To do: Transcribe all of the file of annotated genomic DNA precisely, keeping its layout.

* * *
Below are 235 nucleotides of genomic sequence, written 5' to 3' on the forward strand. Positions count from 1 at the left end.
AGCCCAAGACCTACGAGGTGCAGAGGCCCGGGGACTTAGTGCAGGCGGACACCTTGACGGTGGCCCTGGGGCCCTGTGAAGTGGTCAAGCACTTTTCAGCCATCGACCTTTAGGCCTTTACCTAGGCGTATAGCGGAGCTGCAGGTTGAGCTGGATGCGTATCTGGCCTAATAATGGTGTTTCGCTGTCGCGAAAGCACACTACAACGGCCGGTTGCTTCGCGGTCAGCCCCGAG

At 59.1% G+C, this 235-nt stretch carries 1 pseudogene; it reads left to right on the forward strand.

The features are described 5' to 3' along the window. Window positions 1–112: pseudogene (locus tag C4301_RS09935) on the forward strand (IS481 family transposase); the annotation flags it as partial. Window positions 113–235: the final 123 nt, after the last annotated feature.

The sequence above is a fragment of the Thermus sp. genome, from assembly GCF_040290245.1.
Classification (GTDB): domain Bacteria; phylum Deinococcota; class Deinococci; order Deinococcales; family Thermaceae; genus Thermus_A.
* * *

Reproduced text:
Below are 235 nucleotides of genomic sequence, written 5' to 3' on the forward strand. Positions count from 1 at the left end.
AGCCCAAGACCTACGAGGTGCAGAGGCCCGGGGACTTAGTGCAGGCGGACACCTTGACGGTGGCCCTGGGGCCCTGTGAAGTGGTCAAGCACTTTTCAGCCATCGACCTTTAGGCCTTTACCTAGGCGTATAGCGGAGCTGCAGGTTGAGCTGGATGCGTATCTGGCCTAATAATGGTGTTTCGCTGTCGCGAAAGCACACTACAACGGCCGGTTGCTTCGCGGTCAGCCCCGAG

At 59.1% G+C, this 235-nt stretch carries 1 pseudogene; it reads left to right on the forward strand.

The features are described 5' to 3' along the window. Window positions 1–112: pseudogene (locus tag C4301_RS09935) on the forward strand (IS481 family transposase); the annotation flags it as partial. Window positions 113–235: the final 123 nt, after the last annotated feature.

The sequence above is a fragment of the Thermus sp. genome, from assembly GCF_040290245.1.
Classification (GTDB): domain Bacteria; phylum Deinococcota; class Deinococci; order Deinococcales; family Thermaceae; genus Thermus_A.